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India – Parliamentary Standing Committee Makes Recommendation On The Competition Bill, 2012 To Lok Sabha.

24 March, 2014


On December 10, 2012, the Competition (Amendment) Bill, 2012 (‘Bill’) was introduced in the Lok Sabha and was subsequently referred to the Parliamentary Standing Committee on Finance (‘Committee’) on December 21, 2012. The Committee laid down its recommendations before the Lok Sabha on February 17, 2014. The Committee obtained views/comments from CCI, Ministry of Corporate Affairs (‘MCA’) and various other stakeholders such as Federation of Indian Chambers of Commerce and Industry (FICCI), Confederation of Indian Industry (CII) and Associated Chambers of Commerce and Industry (ASSOCHAM). The Committee’s recommendations touch upon a wide variety of issues which are briefly discussed below:

Turnover: The Committee noted that the existing definition of the term ‘turnover’ was unclear on the inclusion or exclusion of indirect taxes, and recommended that such taxes be excluded from the computation of ‘turnover’. Further, the Committee suggested that MCA may consider aligning the definition of ‘turnover’ with international laws/practices.

Assessment: With respect to the assessment carried out by CCI to determine if a given agreement or arrangement caused or was likely to cause an Adverse Effect, the Committee was of the view that practices of the European Union (‘EU’) such as ‘safe harbours’ may be incorporated into the Act. In this regard, the Committee also recommended that suitable amendments be made to the provisions of the Act such that the time period within which CCI has to make its final determination regarding any Adverse Affect in the relevant market in India is reduced from the present 210 days to 180 days.

Definition of ‘Group’: The Committee recommended that since the definition of ‘group’ with regard to enterprise is applicable to all the relevant sections in the Act (i.e. Section 4, 5 and 27), such basic definitions be incorporated under the definitions clause of the Act. The Committee recommended that such a basic definition should not be dispersed amongst other substantive sections.

Collective Dominance: The introduction of the concept of ‘collective dominance’ is an often debated issue in the Bill. The Committee has recommended that ‘collective dominance’ be suitably incorporated into the provisions of the Act, since it would give CCI more teeth to curb anti-competitive practices. However, the Committee stated it would expect MCA to bring in suitable amendments to avoid any ambiguities in the proposed legislation.

Search and Seizure: One of the most controversial changes sought to be introduced by the Bill was to grant the Chairman of CCI the power to approve ‘search & seizure’ operations or ‘dawn raids’. Presently, this power resides with the Chief Metropolitan Magistrate, Delhi. In this regard, the Committee recommended that given the fact that such powers have not been exercised till date and those adequate checks and balances do exist in the present regime, GoI should maintain status quo.

Sector Specific Thresholds: Another important amendment sought to be introduced by the Bill was the introduction of sector-specific thresholds – enabling GoI to specify, in consultation with CCI, different asset and turnover thresholds for different classes of enterprises. The Committee has recommended that such sector-specific thresholds be incorporated into the Act only after building in suitable safeguards like quantifiable criteria and mandatory consultations with stakeholders.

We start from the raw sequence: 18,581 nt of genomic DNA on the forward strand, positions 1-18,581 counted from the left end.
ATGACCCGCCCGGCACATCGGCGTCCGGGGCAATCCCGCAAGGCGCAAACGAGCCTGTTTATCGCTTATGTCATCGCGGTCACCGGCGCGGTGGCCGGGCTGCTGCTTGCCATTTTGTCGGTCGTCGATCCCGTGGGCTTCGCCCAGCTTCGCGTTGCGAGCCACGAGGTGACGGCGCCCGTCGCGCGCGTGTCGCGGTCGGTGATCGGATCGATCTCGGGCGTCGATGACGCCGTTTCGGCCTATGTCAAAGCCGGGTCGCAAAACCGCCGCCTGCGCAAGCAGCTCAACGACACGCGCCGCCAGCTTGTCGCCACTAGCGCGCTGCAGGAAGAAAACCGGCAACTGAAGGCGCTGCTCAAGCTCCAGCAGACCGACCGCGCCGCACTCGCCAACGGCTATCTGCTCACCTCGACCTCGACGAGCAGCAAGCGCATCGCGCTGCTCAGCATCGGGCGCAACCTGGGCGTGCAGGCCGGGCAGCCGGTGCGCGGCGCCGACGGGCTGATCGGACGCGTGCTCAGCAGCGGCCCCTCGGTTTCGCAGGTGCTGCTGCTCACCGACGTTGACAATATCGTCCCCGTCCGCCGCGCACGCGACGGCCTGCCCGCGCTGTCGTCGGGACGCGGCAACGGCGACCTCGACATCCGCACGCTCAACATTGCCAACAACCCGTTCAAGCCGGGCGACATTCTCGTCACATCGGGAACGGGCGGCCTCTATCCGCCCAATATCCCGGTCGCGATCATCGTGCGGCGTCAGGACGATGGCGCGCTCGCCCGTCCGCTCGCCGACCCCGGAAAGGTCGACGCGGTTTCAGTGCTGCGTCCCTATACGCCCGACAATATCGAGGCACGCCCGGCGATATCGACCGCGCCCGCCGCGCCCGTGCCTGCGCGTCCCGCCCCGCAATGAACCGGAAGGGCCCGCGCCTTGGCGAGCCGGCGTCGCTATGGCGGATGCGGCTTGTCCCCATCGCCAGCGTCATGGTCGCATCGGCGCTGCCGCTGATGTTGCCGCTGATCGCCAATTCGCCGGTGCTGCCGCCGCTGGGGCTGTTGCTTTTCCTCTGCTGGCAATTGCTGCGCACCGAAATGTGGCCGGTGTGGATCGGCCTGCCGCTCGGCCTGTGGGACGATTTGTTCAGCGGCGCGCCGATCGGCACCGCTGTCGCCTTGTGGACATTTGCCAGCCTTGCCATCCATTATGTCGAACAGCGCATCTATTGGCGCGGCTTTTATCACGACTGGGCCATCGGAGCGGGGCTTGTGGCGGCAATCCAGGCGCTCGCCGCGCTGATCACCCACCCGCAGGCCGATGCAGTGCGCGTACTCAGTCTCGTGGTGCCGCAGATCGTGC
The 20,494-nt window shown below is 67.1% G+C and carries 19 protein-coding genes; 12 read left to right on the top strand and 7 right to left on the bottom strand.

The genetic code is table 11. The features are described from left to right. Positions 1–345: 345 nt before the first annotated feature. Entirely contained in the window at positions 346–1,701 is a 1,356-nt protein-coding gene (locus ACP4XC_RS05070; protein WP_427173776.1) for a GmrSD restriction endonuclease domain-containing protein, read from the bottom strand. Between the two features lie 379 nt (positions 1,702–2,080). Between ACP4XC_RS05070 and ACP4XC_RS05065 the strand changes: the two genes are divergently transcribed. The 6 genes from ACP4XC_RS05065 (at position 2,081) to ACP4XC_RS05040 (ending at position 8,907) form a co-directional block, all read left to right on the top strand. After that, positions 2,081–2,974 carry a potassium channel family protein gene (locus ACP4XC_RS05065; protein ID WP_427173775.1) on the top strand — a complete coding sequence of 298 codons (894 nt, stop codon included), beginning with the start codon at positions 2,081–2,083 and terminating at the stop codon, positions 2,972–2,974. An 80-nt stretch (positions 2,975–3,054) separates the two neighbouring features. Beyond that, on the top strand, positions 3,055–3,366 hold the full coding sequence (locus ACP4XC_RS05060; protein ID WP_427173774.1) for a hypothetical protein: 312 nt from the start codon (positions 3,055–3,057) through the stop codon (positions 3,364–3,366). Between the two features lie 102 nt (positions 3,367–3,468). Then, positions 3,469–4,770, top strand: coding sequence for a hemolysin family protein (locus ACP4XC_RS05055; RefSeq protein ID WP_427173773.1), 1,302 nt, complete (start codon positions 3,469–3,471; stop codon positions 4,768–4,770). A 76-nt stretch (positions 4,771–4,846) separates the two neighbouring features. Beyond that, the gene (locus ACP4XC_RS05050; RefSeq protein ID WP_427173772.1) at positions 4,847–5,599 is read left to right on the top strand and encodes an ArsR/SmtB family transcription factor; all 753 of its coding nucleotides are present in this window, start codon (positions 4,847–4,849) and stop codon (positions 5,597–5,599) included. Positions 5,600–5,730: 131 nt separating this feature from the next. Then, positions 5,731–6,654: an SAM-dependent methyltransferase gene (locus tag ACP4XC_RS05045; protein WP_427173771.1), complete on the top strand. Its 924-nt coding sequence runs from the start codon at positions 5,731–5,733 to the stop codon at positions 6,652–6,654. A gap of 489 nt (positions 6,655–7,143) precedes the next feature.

Statutory Reference: The Committee recommended that it be made mandatory for CCI to make a reference to a statutory authority while adjudicating on an issue under any legislation whose implementation is entrusted to such statutory authority.


Powers of CCI: One of the major lacunae of the Act at present is that the existing provisions of the Act do not explicitly allow CCI to pass orders contrary to the findings of DG, even though CCI has, on many occasions, done just that. The Committee recommended that the appropriate sections of the Act be amended to provide such enabling powers to CCI. Interestingly, the Committee also recommended that as a principle of natural justice, all parties aggrieved by this lacuna be allowed to get relief of appeal within 60 days of such amendment.

Penalty Guidelines: CCI has significant powers of imposing penalties and has imposed around INR 8000 crores in penalties so far. The Committee expressed concern that no specific regulations laying down the criterion for determination of such penalties exists at present and recommended that the same be framed at the earliest. Further, the Committee was also of the view that all parties must be afforded the opportunity of a hearing before any penalties are imposed on them under the provisions of the Act.
Apart from the recommendations, with respect to the substantive sections of the Act, the Committee also made recommendations on the day to day workings of CCI and related policy issues. The Committee urged GoI to finalize the National Competition Policy as expeditiously as possible.




For further information, please contact:


Zia Mody, AZB & Partners
[email protected]


Abhijit Joshi, AZB & Partners 
[email protected]

Shuva Mandal, AZB & Partners 

[email protected]


Samir Gandhi, AZB & Partners
[email protected]

Percy Billimoria, AZB & Partners 

[email protected]


Aditya Bhat, AZB & Partners 
[email protected]

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